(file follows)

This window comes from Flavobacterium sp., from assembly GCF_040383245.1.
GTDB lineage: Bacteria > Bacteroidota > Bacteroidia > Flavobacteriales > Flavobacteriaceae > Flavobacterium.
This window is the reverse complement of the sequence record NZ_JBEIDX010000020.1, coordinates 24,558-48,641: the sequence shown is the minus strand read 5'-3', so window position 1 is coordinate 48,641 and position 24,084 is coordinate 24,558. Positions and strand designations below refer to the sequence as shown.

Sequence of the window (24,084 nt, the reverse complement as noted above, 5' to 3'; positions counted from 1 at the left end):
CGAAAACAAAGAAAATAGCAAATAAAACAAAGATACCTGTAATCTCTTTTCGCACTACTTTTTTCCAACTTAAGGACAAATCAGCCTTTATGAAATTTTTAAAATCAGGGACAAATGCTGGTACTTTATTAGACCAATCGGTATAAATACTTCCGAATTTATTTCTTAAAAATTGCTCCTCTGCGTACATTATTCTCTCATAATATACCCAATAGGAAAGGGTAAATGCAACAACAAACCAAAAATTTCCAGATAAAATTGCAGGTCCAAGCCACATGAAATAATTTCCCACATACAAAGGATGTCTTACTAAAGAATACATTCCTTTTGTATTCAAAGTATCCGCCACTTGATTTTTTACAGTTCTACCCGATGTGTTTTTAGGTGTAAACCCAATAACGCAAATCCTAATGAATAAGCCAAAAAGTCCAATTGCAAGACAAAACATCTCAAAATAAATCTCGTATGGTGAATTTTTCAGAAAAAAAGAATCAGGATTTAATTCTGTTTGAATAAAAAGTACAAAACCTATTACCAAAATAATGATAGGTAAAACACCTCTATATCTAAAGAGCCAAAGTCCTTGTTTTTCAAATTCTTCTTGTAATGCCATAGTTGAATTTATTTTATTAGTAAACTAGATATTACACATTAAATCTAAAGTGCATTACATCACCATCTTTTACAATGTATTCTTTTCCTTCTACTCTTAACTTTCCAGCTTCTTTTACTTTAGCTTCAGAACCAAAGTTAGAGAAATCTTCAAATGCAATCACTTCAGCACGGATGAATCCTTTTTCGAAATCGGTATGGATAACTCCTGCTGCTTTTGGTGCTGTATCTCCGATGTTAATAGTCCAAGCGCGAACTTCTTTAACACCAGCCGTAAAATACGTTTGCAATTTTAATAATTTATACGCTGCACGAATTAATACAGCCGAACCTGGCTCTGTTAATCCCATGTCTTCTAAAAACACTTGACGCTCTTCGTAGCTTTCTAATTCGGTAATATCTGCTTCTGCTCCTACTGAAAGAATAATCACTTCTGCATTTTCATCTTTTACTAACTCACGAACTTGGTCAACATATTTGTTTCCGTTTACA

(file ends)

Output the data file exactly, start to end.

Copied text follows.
This window comes from Flavobacterium sp., from assembly GCF_040383245.1.
GTDB lineage: Bacteria > Bacteroidota > Bacteroidia > Flavobacteriales > Flavobacteriaceae > Flavobacterium.
This window is the reverse complement of the sequence record NZ_JBEIDX010000020.1, coordinates 24,558-48,641: the sequence shown is the minus strand read 5'-3', so window position 1 is coordinate 48,641 and position 24,084 is coordinate 24,558. Positions and strand designations below refer to the sequence as shown.

Sequence of the window (24,084 nt, the reverse complement as noted above, 5' to 3'; positions counted from 1 at the left end):
CGAAAACAAAGAAAATAGCAAATAAAACAAAGATACCTGTAATCTCTTTTCGCACTACTTTTTTCCAACTTAAGGACAAATCAGCCTTTATGAAATTTTTAAAATCAGGGACAAATGCTGGTACTTTATTAGACCAATCGGTATAAATACTTCCGAATTTATTTCTTAAAAATTGCTCCTCTGCGTACATTATTCTCTCATAATATACCCAATAGGAAAGGGTAAATGCAACAACAAACCAAAAATTTCCAGATAAAATTGCAGGTCCAAGCCACATGAAATAATTTCCCACATACAAAGGATGTCTTACTAAAGAATACATTCCTTTTGTATTCAAAGTATCCGCCACTTGATTTTTTACAGTTCTACCCGATGTGTTTTTAGGTGTAAACCCAATAACGCAAATCCTAATGAATAAGCCAAAAAGTCCAATTGCAAGACAAAACATCTCAAAATAAATCTCGTATGGTGAATTTTTCAGAAAAAAAGAATCAGGATTTAATTCTGTTTGAATAAAAAGTACAAAACCTATTACCAAAATAATGATAGGTAAAACACCTCTATATCTAAAGAGCCAAAGTCCTTGTTTTTCAAATTCTTCTTGTAATGCCATAGTTGAATTTATTTTATTAGTAAACTAGATATTACACATTAAATCTAAAGTGCATTACATCACCATCTTTTACAATGTATTCTTTTCCTTCTACTCTTAACTTTCCAGCTTCTTTTACTTTAGCTTCAGAACCAAAGTTAGAGAAATCTTCAAATGCAATCACTTCAGCACGGATGAATCCTTTTTCGAAATCGGTATGGATAACTCCTGCTGCTTTTGGTGCTGTATCTCCGATGTTAATAGTCCAAGCGCGAACTTCTTTAACACCAGCCGTAAAATACGTTTGCAATTTTAATAATTTATACGCTGCACGAATTAATACAGCCGAACCTGGCTCTGTTAATCCCATGTCTTCTAAAAACACTTGACGCTCTTCGTAGCTTTCTAATTCGGTAATATCTGCTTCTGCTCCTACTGAAAGAATAATCACTTCTGCATTTTCATCTTTTACTAACTCACGAACTTGGTCAACATATTTGTTTCCGTTTACA